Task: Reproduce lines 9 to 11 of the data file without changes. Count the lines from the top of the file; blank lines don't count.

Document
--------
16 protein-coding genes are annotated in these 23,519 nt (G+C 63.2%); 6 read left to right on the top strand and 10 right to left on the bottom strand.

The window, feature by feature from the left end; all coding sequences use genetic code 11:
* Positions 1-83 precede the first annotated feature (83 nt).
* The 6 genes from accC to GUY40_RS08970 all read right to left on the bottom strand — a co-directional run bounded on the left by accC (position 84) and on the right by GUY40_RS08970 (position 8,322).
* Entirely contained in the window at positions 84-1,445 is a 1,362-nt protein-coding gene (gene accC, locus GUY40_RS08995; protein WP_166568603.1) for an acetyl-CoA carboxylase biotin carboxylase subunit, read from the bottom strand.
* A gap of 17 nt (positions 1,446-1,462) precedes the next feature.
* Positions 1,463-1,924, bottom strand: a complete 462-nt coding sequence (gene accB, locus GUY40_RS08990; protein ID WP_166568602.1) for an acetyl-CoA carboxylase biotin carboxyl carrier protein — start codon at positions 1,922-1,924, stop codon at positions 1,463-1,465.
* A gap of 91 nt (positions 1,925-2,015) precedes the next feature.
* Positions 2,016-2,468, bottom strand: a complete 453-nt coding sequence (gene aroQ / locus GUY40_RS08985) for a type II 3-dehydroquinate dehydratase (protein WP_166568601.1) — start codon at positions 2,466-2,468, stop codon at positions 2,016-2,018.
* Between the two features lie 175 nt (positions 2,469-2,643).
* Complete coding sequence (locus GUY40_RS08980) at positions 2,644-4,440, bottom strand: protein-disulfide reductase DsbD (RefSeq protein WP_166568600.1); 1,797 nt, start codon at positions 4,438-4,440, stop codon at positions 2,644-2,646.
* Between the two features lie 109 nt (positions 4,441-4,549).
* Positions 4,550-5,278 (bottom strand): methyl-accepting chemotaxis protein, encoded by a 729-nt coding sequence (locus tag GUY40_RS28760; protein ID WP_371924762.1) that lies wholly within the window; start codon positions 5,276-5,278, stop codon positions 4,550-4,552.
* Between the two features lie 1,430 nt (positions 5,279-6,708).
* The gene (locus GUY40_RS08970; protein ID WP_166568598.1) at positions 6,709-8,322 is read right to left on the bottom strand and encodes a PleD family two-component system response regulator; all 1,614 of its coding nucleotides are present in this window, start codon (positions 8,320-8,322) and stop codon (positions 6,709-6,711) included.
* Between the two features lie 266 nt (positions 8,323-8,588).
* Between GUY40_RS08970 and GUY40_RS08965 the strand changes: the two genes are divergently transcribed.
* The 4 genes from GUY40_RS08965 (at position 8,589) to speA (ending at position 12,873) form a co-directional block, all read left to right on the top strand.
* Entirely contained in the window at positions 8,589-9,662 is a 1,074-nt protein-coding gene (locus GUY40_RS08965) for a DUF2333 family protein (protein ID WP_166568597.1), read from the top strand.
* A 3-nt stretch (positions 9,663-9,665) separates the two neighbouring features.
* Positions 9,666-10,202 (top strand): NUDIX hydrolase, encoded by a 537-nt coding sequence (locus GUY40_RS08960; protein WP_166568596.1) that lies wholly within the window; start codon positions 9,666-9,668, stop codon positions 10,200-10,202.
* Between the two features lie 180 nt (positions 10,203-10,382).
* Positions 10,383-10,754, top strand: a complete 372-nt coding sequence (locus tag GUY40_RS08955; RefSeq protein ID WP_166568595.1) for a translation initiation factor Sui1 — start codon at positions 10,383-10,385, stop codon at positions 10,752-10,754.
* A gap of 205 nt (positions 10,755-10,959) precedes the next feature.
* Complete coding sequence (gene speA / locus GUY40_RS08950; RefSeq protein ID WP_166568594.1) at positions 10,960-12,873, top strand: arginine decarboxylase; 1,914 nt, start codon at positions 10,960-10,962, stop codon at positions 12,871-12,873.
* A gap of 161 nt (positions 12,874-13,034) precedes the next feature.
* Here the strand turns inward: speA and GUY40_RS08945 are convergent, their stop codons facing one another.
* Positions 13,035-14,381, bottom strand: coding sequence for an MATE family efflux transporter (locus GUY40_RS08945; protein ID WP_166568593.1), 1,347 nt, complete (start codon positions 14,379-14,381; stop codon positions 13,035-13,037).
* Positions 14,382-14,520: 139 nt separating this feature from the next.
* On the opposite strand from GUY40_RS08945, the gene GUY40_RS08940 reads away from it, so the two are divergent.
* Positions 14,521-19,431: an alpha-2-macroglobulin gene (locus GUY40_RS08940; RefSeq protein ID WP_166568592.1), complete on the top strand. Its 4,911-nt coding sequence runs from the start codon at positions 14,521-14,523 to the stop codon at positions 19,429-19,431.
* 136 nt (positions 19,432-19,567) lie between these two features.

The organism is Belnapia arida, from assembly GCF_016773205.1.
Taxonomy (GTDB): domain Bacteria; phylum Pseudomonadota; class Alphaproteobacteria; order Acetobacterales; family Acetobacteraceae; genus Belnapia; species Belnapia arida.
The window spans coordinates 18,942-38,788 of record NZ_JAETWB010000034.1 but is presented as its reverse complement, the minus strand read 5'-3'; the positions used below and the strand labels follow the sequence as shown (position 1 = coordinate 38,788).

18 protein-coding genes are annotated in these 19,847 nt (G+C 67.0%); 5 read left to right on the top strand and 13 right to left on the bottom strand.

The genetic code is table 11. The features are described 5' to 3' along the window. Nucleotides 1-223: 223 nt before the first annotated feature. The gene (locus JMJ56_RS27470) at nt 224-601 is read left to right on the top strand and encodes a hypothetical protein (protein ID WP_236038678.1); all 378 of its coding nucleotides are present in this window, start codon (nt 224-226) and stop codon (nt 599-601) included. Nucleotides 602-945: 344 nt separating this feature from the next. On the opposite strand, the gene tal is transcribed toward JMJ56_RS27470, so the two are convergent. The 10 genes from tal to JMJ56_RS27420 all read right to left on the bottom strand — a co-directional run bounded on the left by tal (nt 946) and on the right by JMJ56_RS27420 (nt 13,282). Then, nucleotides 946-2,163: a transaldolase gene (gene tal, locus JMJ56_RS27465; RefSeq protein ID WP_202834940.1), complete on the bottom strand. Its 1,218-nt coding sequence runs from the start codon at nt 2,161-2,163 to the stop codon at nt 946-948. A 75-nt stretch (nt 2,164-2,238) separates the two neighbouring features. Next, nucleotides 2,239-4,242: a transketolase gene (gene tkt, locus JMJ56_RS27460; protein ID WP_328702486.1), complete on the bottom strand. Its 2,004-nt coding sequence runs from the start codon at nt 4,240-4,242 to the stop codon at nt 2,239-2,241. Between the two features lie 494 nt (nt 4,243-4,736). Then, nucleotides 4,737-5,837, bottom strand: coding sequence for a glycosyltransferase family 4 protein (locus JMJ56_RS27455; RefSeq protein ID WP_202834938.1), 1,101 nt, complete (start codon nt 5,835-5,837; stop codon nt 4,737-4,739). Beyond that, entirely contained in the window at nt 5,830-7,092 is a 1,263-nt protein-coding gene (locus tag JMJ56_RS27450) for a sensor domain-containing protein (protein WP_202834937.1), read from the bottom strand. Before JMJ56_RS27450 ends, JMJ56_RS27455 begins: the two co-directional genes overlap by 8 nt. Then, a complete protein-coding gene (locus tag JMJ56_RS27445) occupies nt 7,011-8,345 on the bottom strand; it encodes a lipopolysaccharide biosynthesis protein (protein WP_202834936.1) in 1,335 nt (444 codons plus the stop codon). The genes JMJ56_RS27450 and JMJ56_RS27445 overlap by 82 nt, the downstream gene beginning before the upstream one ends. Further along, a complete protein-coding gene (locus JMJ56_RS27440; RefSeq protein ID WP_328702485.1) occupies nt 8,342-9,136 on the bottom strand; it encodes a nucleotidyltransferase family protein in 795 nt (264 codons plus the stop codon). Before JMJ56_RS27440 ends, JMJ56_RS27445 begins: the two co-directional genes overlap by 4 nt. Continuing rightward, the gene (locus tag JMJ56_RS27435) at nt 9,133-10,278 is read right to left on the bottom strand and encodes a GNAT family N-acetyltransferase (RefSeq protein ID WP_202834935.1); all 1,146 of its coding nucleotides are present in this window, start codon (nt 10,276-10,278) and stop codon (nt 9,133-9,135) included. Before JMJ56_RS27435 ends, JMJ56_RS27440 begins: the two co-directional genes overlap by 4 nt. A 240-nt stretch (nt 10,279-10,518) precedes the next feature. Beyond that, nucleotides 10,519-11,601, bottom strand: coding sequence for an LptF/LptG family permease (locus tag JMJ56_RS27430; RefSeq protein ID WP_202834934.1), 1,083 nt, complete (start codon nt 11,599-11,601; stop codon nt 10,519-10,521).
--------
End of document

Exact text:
* Positions 2,016-2,468, bottom strand: a complete 453-nt coding sequence (gene aroQ / locus GUY40_RS08985) for a type II 3-dehydroquinate dehydratase (protein WP_166568601.1) — start codon at positions 2,466-2,468, stop codon at positions 2,016-2,018.
* Between the two features lie 175 nt (positions 2,469-2,643).
* Complete coding sequence (locus GUY40_RS08980) at positions 2,644-4,440, bottom strand: protein-disulfide reductase DsbD (RefSeq protein WP_166568600.1); 1,797 nt, start codon at positions 4,438-4,440, stop codon at positions 2,644-2,646.